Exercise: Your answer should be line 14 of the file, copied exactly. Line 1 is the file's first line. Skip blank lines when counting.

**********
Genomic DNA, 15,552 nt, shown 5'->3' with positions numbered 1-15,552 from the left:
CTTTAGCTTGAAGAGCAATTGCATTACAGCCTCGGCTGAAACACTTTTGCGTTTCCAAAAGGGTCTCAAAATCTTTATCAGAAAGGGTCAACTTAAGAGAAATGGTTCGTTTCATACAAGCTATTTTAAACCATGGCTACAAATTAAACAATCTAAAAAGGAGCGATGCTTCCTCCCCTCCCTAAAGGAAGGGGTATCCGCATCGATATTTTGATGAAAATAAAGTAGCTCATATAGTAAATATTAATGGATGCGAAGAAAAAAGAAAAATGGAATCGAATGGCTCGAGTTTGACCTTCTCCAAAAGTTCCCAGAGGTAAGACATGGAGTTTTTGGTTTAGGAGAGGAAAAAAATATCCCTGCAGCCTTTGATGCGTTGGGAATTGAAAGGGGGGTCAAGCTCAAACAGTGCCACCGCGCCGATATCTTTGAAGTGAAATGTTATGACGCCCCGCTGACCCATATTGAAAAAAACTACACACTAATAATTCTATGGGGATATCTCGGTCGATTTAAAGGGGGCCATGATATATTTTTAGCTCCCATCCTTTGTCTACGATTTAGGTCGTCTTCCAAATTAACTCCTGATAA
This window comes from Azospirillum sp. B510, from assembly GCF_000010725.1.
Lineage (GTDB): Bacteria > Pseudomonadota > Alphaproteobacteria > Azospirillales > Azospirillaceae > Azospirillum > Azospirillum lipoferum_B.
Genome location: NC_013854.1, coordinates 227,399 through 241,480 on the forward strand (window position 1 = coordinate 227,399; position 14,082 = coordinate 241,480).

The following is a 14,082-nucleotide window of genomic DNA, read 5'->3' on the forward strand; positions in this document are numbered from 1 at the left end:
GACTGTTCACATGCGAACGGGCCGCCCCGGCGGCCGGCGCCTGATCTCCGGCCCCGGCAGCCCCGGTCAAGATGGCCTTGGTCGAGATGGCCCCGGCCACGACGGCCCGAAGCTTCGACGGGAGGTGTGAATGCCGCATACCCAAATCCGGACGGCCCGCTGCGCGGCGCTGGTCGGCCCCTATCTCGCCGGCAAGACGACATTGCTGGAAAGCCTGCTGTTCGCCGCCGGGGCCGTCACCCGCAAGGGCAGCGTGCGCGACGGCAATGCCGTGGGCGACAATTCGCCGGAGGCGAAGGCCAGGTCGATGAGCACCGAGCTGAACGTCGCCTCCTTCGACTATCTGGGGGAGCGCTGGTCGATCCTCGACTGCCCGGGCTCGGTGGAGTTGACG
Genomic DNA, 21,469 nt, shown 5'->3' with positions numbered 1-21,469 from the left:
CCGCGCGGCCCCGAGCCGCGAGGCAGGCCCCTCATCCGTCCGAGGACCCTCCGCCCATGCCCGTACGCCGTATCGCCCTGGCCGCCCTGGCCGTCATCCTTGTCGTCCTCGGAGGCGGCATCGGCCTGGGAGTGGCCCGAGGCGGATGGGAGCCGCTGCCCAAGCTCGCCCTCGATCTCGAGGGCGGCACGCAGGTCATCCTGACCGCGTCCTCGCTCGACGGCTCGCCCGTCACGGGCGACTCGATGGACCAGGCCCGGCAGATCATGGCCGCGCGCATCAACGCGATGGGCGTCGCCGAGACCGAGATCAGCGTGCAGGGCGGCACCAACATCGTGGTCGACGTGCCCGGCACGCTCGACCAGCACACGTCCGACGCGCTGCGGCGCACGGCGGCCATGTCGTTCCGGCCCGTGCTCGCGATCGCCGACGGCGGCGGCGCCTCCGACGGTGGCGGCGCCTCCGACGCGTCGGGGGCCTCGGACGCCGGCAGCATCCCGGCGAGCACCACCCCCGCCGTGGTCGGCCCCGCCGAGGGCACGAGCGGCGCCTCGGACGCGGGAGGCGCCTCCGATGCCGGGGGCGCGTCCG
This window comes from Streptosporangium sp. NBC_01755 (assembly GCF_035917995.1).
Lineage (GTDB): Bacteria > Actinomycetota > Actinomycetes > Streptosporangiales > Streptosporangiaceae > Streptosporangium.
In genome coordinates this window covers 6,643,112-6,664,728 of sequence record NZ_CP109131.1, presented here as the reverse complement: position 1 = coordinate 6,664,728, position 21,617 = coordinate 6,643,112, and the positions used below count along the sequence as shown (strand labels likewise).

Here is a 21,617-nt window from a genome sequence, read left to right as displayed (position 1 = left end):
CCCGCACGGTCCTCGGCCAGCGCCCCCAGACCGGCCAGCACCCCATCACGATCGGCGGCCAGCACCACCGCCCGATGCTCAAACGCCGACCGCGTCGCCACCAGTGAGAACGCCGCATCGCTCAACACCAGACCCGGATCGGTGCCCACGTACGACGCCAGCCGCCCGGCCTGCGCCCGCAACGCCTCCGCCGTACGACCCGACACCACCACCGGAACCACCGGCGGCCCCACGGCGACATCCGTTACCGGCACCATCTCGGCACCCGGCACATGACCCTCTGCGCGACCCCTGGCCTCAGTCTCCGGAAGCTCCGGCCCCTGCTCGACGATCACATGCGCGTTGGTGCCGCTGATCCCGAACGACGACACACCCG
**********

CCCGCACGGTCCTCGGCCAGCGCCCCCAGACCGGCCAGCACCCCATCACGATCGGCGGCCAGCACCACCGCCCGATGCTCAAACGCCGACCGCGTCGCCACCAGTGAGAACGCCGCATCGCTCAACACCAGACCCGGATCGGTGCCCACGTACGACGCCAGCCGCCCGGCCTGCGCCCGCAACGCCTCCGCCGTACGACCCGACACCACCACCGGAACCACCGGCGGCCCCACGGCGACATCCGTTACCGGCACCATCTCGGCACCCGGCACATGACCCTCTGCGCGACCCCTGGCCTCAGTCTCCGGAAGCTCCGGCCCCTGCTCGACGATCACATGCGCGTTGGTGCCGCTGATCCCGAACGACGACACACCCG